multi method ACCEPTS(Signature:D: %topic)
multi method ACCEPTS(Signature:D: Signature $topic)

The first three see if the argument could be bound to the capture, i.e., if a function with that Signature would be able to be called with the $topic:

(1,2, :foo) ~~ :($a, $b, :foo($bar))    # True
<a b c d> ~~ :(Int $a)                  # False

The last returns True if anything accepted by $topic would also be accepted by the Signature.

:($a, $b) ~~ :($foo, $bar, $baz?)   # True
:(Int $n) ~~ :(Str)                 # False

Type graph

Below you should see a clickable image showing the type relations for Signature that links to the documentation pages for the related types. If not, try the PNG version instead.

perl6-type-graph Signature Signature Any Any Signature->Any Mu Mu Any->Mu

Routines supplied by class Any

Signature inherits from class Any, which provides the following methods:

method ACCEPTS

Defined as:

multi method ACCEPTS(Any:D: Mu $other)



Returns True if $other === self (i.e. it checks object identity).

Many built-in types override this for more specific comparisons

method any

Defined as:

method any() returns Junction:D



Interprets the invocant as a list and creates an any-Junction from it.

say so 2 == <1 2 3>.any;        # True
say so 5 == <1 2 3>.any;        # False

method all

Defined as:

method all() returns Junction:D



Interprets the invocant as a list and creates an all-Junction from it.

say so 1 < <2 3 4>.all;         # True
say so 3 < <2 3 4>.all;         # False

method one

Defined as:

method one() returns Junction:D


Interprets the invocant as a list and creates a one-Junction from it.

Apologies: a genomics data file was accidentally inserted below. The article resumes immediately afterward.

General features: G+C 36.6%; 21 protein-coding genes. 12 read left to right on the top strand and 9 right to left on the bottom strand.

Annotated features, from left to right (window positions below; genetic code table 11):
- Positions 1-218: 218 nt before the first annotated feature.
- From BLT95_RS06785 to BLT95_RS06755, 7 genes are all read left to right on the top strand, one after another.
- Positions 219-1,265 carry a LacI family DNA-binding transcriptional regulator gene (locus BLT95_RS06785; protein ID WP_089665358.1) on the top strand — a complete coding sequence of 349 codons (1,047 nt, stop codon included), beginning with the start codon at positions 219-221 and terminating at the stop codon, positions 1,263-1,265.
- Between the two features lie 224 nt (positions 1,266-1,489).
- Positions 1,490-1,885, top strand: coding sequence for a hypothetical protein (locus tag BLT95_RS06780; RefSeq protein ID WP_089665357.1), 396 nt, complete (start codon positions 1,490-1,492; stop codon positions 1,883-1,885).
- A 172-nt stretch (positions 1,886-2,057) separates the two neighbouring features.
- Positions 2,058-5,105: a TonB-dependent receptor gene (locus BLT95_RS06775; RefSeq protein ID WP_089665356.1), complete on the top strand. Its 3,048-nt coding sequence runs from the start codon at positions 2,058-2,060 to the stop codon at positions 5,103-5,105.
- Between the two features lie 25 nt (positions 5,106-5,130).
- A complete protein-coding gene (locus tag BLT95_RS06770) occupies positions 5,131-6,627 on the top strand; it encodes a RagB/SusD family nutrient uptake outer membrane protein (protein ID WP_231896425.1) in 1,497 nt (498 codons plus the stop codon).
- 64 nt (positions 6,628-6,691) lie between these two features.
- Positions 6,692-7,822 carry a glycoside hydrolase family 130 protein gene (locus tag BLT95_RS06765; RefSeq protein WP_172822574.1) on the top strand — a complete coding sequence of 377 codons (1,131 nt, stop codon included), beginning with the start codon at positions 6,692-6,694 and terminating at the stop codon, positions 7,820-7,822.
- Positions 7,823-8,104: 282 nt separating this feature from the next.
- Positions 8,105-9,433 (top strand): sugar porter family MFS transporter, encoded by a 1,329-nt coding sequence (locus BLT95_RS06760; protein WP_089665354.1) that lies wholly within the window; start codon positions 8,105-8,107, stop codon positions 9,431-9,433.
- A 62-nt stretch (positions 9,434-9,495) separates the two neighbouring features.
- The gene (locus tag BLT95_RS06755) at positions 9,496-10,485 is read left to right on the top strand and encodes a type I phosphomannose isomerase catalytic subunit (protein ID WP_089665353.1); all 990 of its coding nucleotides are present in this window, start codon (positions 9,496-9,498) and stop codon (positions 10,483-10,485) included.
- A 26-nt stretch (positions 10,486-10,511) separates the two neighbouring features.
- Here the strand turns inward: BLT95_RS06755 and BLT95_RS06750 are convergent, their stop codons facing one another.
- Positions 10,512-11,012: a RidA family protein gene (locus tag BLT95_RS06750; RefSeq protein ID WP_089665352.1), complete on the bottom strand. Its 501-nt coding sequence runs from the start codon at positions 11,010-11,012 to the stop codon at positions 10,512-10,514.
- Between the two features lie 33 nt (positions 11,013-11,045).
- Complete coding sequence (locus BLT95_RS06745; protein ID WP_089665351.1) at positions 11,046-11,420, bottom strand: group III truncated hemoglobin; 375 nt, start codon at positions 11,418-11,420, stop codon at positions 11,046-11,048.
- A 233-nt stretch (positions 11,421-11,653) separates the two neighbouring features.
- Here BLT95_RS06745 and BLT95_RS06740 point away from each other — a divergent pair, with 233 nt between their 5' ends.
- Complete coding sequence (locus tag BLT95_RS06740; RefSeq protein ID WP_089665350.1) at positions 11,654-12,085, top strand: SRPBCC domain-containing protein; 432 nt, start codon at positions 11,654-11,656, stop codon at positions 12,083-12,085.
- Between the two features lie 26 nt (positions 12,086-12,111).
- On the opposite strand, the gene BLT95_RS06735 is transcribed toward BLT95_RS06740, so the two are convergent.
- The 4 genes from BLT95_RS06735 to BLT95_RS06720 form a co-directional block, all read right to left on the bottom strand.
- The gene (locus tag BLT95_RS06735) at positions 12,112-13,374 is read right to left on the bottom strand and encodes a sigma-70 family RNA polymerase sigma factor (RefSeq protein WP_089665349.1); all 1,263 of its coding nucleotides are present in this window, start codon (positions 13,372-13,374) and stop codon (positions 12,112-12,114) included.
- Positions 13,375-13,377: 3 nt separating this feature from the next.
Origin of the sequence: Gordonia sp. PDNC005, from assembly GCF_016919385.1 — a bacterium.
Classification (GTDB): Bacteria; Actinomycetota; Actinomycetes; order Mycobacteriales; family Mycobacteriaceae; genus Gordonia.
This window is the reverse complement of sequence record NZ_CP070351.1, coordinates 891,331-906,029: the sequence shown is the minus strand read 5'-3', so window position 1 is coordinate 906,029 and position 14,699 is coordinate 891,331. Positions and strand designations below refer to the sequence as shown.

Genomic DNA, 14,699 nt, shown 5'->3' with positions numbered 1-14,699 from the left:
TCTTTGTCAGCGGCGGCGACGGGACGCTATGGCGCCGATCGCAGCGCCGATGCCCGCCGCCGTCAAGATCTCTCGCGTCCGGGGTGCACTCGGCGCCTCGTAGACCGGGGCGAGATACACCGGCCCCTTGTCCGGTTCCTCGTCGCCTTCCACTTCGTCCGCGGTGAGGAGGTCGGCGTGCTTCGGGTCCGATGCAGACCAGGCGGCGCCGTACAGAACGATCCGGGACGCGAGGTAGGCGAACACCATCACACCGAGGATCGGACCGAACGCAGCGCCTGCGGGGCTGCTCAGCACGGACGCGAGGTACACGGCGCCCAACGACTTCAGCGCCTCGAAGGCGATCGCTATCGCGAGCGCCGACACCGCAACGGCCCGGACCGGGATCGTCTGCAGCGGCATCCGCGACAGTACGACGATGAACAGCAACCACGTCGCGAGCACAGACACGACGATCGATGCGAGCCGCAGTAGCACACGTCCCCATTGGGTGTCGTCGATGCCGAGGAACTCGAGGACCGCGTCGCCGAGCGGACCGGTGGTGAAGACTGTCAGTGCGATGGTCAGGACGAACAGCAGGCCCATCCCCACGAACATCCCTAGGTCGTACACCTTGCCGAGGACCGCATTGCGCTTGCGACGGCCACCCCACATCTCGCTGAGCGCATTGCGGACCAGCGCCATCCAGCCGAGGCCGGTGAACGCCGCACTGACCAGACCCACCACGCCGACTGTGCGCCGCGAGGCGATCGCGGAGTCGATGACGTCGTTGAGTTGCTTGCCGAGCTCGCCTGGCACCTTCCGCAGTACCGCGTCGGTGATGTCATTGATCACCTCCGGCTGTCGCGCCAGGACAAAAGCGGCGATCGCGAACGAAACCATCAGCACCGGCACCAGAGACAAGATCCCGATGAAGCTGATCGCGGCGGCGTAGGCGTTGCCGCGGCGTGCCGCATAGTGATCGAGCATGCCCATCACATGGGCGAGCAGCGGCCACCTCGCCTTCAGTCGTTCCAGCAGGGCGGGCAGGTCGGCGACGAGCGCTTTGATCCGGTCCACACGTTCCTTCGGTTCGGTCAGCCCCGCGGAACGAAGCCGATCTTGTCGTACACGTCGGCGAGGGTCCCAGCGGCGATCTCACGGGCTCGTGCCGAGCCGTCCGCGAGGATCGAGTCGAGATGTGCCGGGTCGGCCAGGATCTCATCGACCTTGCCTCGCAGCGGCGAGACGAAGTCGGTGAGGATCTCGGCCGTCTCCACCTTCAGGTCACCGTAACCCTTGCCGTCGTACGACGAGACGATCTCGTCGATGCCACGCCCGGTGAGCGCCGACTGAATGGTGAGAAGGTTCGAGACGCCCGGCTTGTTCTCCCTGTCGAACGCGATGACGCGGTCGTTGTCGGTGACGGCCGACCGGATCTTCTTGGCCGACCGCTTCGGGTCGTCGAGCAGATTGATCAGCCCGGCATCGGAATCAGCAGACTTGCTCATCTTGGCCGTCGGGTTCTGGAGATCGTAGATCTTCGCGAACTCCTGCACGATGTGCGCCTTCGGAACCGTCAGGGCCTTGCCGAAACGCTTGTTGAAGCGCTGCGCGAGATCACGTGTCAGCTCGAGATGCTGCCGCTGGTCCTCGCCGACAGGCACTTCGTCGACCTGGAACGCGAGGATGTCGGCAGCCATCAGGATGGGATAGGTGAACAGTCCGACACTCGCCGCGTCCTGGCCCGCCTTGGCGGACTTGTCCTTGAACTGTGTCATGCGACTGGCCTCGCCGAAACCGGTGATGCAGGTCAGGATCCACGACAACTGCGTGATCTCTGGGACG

say so 1 == (1, 2, 3).one;      # True
say so 1 == (1, 2, 1).one;      # False

method none

Defined as:

method none() returns Junction:D



Interprets the invocant as a list and creates a none-Junction from it.

say so 1 == (1, 2, 3).none;     # False
say so 4 == (1, 2, 3).none;     # True

method list

Interprets the invocant as a list, and returns that List.

say 42.list.^name;           # List
say 42.list.elems;           # 1

method push

The method push is defined for undefined invocants and allowes for autovivifying undefined to an empty Array, unless the undefined value implements Positional already. The argument provided will then be pushed into the newly created Array.

my %h;
dd %h<a>; # Any (and therefor undefined)
%h<a>.push(1); # .push on Any
dd %h; # «Hash %h = {:a($[1])}␤» # please not the Array

routine reverse

Defined as:

multi sub    reverse(*@list ) returns List:D
multi method reverse(List:D:) returns List:D



Returns a list with the same elements in reverse order.

Note that reverse always refers to reversing elements of a list; to reverse the characters in a string, use flip.


say <hello world!>.reverse      #  world! hello
say reverse ^10                 # 9 8 7 6 5 4 3 2 1 0

method sort

Sorts iterables with infix:<cmp> or given code object.


say <b c a>.sort;                           # a b c
say 'bca'.comb.sort.join;                   # abc
say 'bca'.comb.sort({$^b cmp $^a}).join;    # cba
say '231'.comb.sort(&infix:«<=>»).join;     # 123

method map

Defined as:

proto method map(|) is nodal { * }